Shark-calling: The traditional art of calling sharks is practiced along the coasts of New Ireland but particularly on the west coast around the villages of Kontu and Tabar. New Ireland is the centre for the art of shark calling and certain men have the ability to call up sharks. The unfortunate shark swims up to the caller’s boat, where they can be speared and netted. Alternatively the shark propeller is used and a noose is hung with half coconut shells which make a rattling noise, attracting the shark up through the noose. A rope attached to the noose is connected to a wooden propeller which is spun round to tighten the noose and simultaneously pull in the rope. The shark, unable to keep moving, effectively drowns.

Things to Do

Diving and snorkelling: War wrecks, big fish, coral and sharks are just some of the things to be seen here. Lissenung Island Resort and Archipelago Diving in Kavieng each offer dive gear hire and Archipelago Diving offers dive courses. Mansava Adventure Lodge on Tsoi Island, off Lavongai or New Hanover Island, is an hour and a half by boat and has great diving and snorkelling.

Fishing: Rods and tackle can be hired from the Kavieng Hotel. The hotel can also arrange game fishing tours. 

Surfing: There are many good breaks for surfing close to town, which are accessible by boat or vehicle. Nusa Islands Retreat, based on Nusa Lik Island, has accommodation and caters for surfers.

Canoeing: Canoes and paddlers can be hired from the beach front in Kavieng. Spend a leisurly day exploring the islands or hire an outrigger from the Malagan Beach Resort and practice the art of paddling. Nusa Island Retreat also offers traditional canoeing as does Mansava Adventure Lodge (see diving).

Golf: The nine-hole golf course lies between Tabar Terrace and Tanga Street, on Coronation Street. Golf clubs can be hired from the Kavieng Hotel.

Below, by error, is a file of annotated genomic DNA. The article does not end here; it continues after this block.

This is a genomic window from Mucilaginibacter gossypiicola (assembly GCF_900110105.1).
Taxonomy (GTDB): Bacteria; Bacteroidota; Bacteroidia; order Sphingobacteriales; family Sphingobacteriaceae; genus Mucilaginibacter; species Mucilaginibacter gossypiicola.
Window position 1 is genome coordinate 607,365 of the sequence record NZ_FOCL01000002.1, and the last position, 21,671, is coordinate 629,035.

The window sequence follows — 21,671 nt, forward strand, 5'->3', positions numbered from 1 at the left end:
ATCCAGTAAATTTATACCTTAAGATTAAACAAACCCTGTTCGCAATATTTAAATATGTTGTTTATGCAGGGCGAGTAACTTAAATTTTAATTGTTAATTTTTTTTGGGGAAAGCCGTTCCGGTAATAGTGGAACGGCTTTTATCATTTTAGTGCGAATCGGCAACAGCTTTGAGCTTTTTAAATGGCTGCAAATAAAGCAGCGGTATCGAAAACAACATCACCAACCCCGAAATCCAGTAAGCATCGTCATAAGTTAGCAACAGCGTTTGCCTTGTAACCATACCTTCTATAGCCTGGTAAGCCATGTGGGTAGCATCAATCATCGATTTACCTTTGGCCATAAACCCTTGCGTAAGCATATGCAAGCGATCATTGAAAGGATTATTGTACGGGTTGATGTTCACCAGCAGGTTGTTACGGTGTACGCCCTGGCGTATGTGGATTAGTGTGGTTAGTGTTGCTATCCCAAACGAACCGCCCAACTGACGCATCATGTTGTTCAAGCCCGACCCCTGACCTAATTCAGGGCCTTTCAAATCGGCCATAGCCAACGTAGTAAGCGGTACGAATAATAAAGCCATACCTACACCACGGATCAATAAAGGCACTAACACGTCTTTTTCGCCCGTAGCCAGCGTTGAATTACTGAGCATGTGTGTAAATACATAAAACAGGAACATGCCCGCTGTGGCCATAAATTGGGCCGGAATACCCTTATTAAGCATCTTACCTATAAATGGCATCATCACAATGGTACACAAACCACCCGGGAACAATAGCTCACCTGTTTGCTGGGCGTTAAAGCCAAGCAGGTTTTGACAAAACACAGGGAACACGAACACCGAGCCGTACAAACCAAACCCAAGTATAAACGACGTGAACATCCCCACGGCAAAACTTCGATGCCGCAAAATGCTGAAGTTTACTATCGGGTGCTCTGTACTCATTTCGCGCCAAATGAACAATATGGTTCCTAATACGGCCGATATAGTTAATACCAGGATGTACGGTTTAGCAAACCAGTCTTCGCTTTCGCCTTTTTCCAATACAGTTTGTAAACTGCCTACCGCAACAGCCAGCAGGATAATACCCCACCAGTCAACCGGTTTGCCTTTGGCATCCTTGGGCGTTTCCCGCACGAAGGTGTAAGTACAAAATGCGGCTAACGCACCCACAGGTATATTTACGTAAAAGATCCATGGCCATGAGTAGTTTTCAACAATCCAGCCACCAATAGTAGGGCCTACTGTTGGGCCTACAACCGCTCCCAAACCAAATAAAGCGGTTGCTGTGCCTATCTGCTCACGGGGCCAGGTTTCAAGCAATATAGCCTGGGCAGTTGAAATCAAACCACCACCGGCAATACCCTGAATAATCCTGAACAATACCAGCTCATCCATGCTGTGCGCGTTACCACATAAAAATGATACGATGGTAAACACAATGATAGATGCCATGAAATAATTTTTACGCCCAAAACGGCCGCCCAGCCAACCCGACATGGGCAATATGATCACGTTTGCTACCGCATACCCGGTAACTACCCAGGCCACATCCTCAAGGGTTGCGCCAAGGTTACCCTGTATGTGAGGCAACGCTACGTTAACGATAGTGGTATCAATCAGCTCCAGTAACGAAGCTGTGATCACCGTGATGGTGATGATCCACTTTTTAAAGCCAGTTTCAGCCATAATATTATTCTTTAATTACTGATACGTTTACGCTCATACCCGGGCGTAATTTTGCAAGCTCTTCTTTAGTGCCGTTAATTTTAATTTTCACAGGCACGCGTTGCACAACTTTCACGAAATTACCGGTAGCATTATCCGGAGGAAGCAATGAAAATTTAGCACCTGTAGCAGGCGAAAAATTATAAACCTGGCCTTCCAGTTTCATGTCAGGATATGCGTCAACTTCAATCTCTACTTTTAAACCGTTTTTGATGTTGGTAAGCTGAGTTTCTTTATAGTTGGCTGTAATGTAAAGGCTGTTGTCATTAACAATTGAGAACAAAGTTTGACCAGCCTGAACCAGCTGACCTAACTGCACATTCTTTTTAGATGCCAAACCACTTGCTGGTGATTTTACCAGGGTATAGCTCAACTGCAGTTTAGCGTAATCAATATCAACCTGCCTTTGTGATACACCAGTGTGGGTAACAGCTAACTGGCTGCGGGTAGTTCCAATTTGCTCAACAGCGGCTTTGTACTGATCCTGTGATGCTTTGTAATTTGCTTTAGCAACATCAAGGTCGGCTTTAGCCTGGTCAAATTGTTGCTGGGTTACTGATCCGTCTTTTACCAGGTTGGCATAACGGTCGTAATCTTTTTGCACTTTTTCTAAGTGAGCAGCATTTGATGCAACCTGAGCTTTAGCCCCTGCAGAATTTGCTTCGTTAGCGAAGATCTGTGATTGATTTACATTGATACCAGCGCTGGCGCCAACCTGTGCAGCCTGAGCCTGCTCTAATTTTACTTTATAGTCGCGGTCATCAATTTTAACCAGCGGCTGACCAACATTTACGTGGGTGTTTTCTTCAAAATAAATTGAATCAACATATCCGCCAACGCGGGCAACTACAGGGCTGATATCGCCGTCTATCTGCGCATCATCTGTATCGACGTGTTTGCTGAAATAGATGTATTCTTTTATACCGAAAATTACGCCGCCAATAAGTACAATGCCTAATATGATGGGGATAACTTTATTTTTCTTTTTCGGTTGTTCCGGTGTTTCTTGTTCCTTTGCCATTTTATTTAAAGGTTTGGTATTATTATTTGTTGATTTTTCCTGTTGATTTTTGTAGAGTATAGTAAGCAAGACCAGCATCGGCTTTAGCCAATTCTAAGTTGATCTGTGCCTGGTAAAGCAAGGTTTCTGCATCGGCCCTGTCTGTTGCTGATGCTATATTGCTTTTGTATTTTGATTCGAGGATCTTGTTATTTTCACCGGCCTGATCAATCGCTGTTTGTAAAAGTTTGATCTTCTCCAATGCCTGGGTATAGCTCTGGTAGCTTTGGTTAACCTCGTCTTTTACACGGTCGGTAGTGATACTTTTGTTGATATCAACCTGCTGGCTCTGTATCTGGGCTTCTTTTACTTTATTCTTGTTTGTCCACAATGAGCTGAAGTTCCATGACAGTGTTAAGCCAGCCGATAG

Cycling: With vast stretches of flat areas and little motorised traffic, Kavieng is ideal for cycling. Bicycles can be hired from the Kavieng Hotel and Malagan Beach Hotel. The Boluminski Highway on the north-eastern side of the island is flat and sealed for 74 kilometres. Beyond here the crushed coral surface is smooth and easy to ride but very bright. There is guesthouse accommodation at Sali Village (55 kilometres), at Libba and Konos (about 140 kilometres), at Karu (220 kilometres) and at Namatanai (264 kilometres). The road on the south-eastern side also offers good riding, although there are fewer places to stay. For bike tours and hire contact Rainbow Tours in Kavieng or New Ireland Tourism Bureau through Kavieng Hotel.

Lihir Island: Lihir Island is the site of the Lihir gold mine, reputed to have the second largest gold deposit in the world.


Click here to view accommodation listing in New Ireland Province

Air Niugini and other third level airlines provide flights to Kavieng from Port Moresby. They also provide connections to Kavieng from other centres in PNG.
West New Britain
In contrast to the popular tourist destination of East New Britain, West New Britain is virtually untouched, unexplored and unknown.